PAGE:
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May 10, 2018 5:59 PM CST
|I live in a sub-tropical climate, with hot, humid summers and mild winters.
I have a white rendered wall that gets close to full sun year round (it faces north- I'm in Australia )
Last summer I attempted to get some Ficus Pumelia started in some pots an effort to soften the wall up Thanks to my poorly timed planting I was unsuccessful: a few scorching days without water and they died off.
As it's cooler now I'm trying again. This time they are in the ground, in well-prepared soil with a covering of mulch.
Can I encourage the plant to climb?
The wall has an acrylic render with a whitewash finish which I'm concerned might make it impermeable to water and therefore not appealing to the fig.
Does anyone have any suggestions or thoughts?
I'd prefer the fig over a braced climber like jasmine so want to try get something established before next summer.
Thank you in advance!
Jan 28, 2019 10:02 AM CST
|I see you have had no answer. Did your vine grow well this time?
Jul 8, 2019 9:44 PM CST
|Hello..I am located in the high desert of California. I moved from Washington state where it was obviously more humid. I bought a creeping fig to hang indoors. Lets call him Winston. Since the move to California, my fickle friend has mostly shriveled up and decided to hate me. He has indirect light in a room with a north facing window. I recently cleared all the dry leaves from his vines, and I added pebbles to the water tray to add humidity(??).. I have included a picture of Winston, as you can see hes a sad bloak. Any advise??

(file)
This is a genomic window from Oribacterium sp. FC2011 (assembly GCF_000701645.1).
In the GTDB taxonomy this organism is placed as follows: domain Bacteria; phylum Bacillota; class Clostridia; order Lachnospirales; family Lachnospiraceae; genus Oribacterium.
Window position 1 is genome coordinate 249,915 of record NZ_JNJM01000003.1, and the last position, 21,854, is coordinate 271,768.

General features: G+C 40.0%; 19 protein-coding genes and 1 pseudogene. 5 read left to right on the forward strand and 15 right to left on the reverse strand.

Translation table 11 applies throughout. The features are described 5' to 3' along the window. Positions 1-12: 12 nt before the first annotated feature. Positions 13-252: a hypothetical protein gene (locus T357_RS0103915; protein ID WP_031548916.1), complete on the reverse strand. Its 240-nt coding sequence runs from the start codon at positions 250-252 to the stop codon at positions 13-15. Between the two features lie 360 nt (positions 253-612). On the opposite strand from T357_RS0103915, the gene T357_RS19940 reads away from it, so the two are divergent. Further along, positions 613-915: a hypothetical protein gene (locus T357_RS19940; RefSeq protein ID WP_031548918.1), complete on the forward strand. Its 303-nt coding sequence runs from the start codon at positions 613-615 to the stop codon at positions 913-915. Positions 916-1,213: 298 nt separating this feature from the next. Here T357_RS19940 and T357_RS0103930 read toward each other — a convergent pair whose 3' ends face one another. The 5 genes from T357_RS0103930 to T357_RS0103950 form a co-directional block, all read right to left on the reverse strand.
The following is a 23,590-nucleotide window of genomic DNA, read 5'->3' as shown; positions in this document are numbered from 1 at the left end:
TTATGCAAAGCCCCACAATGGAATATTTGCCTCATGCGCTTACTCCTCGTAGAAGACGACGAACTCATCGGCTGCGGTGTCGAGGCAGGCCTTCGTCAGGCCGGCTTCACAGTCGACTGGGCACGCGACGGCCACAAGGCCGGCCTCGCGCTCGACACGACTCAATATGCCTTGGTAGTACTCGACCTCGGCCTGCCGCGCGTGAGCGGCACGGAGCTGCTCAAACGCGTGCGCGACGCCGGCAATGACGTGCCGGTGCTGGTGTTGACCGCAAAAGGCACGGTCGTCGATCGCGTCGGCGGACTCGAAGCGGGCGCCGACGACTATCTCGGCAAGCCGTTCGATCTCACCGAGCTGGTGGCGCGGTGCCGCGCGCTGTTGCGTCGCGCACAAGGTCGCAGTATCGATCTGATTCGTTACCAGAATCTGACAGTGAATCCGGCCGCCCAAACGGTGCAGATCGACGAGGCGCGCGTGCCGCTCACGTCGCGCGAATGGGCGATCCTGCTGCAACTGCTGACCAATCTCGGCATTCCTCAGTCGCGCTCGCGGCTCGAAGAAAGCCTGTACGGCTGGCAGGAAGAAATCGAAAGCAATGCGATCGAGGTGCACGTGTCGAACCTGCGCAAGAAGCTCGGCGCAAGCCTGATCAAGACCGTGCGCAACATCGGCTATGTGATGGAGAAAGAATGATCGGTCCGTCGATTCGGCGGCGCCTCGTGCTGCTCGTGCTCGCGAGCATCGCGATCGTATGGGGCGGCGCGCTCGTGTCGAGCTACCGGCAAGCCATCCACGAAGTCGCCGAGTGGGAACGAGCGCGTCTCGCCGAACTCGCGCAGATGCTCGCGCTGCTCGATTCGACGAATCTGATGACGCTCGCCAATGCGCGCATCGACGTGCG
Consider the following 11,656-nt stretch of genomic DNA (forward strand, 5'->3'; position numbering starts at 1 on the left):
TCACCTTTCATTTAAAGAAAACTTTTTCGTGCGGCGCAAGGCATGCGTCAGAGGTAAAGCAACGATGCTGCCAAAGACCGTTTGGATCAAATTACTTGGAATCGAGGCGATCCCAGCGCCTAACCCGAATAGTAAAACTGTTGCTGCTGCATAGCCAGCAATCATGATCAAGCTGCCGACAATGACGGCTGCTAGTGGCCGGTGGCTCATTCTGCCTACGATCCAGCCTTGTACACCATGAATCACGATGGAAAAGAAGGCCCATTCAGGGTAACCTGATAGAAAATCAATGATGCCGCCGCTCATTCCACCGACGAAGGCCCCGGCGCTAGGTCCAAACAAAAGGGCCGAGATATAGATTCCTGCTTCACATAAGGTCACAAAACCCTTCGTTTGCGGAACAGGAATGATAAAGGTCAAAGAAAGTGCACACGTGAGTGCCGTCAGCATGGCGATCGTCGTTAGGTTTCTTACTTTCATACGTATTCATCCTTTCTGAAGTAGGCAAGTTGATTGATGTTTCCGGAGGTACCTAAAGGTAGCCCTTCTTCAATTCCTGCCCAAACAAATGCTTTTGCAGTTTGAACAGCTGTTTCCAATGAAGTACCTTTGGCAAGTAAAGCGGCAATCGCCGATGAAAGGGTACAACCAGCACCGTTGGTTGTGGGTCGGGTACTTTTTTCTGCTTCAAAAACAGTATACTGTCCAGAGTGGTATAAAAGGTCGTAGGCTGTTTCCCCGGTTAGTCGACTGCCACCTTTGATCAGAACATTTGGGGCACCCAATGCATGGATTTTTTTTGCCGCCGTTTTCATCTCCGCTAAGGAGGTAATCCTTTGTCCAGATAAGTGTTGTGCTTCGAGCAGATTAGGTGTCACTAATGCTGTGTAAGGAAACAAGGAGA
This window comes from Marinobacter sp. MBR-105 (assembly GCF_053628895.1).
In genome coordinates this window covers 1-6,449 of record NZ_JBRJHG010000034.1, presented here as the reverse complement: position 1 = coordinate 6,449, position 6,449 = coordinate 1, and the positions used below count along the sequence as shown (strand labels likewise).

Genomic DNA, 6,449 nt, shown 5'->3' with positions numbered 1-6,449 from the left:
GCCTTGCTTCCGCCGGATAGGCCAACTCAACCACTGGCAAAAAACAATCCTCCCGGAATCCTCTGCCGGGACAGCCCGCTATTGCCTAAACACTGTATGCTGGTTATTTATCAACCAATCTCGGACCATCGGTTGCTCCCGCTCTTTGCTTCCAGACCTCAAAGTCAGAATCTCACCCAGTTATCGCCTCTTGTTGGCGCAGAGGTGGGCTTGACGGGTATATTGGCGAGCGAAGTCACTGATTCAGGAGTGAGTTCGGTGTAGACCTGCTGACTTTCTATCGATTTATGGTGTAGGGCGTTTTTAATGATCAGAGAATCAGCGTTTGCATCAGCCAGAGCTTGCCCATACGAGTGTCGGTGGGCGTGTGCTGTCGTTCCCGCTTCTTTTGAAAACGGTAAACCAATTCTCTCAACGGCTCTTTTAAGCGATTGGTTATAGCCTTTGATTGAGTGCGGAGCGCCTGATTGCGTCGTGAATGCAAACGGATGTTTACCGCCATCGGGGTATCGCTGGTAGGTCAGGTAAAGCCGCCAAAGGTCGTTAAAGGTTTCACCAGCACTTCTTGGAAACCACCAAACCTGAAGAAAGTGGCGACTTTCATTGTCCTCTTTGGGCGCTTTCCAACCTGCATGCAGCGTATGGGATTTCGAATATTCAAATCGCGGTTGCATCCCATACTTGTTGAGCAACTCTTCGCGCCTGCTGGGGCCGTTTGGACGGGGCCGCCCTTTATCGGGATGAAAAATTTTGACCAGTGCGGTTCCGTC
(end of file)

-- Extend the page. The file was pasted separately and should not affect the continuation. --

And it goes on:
Aug 13, 2019 6:01 AM CST
|@Beeslayer I think this post might have needed its own thead-line. I believe what you have is an Epipremnum commonly referred to as 'pothos' or house ivy. It doesn't look what I've seen called 'Creeping Fig'.
If I'm correct, it does appear to be in bad shape. It might be that the stems near the soil level have life and will put out new growth. Mine does look similar to that after it comes inside during the winter months. I generally shear mine off and wait for new growth which has always come back in abundance. In case those roots are too impaired, then if it were mine I'd find green sections of the vine stems and try to root them - either in damp potting mix or in water. In my experience they will root fairly easily either way. I live in an area of low humidity, though probably not as low as the high desert, and it thrives. It also makes a great container plant for inside. I'm just a terrible caretaker for inside plants and have too many so it suffers in the winter months.
Here's a photo of mine from several years ago, but this s how it looks currently.
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